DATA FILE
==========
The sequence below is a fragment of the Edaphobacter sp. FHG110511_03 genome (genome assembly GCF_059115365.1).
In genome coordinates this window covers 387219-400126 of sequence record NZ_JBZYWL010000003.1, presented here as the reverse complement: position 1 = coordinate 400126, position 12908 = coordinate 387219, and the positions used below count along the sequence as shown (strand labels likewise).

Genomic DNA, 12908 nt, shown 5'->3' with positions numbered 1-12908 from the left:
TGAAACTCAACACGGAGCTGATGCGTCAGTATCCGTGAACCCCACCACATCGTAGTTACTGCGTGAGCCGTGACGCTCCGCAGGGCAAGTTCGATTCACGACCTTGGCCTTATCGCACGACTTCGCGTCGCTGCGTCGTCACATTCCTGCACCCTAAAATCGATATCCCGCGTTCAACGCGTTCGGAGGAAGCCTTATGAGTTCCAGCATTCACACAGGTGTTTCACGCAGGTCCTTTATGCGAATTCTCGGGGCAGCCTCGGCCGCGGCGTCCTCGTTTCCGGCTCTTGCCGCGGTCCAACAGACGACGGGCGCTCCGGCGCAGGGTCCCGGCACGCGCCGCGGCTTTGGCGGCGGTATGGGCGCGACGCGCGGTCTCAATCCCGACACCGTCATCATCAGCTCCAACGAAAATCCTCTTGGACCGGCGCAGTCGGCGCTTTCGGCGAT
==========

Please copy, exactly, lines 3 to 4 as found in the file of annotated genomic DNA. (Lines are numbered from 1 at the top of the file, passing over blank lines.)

Genomic DNA, 12908 nt, shown 5'->3' with positions numbered 1-12908 from the left:
TGAAACTCAACACGGAGCTGATGCGTCAGTATCCGTGAACCCCACCACATCGTAGTTACTGCGTGAGCCGTGACGCTCCGCAGGGCAAGTTCGATTCACGACCTTGGCCTTATCGCACGACTTCGCGTCGCTGCGTCGTCACATTCCTGCACCCTAAAATCGATATCCCGCGTTCAACGCGTTCGGAGGAAGCCTTATGAGTTCCAGCATTCACACAGGTGTTTCACGCAGGTCCTTTATGCGAATTCTCGGGGCAGCCTCGGCCGCGGCGTCCTCGTTTCCGGCTCTTGCCGCGGTCCAACAGACGACGGGCGCTCCGGCGCAGGGTCCCGGCACGCGCCGCGGCTTTGGCGGCGGTATGGGCGCGACGCGCGGTCTCAATCCCGACACCGTCATCATCAGCTCCAACGAAAATCCTCTTGGACCGGCGCAGTCGGCGCTTTCGGCGAT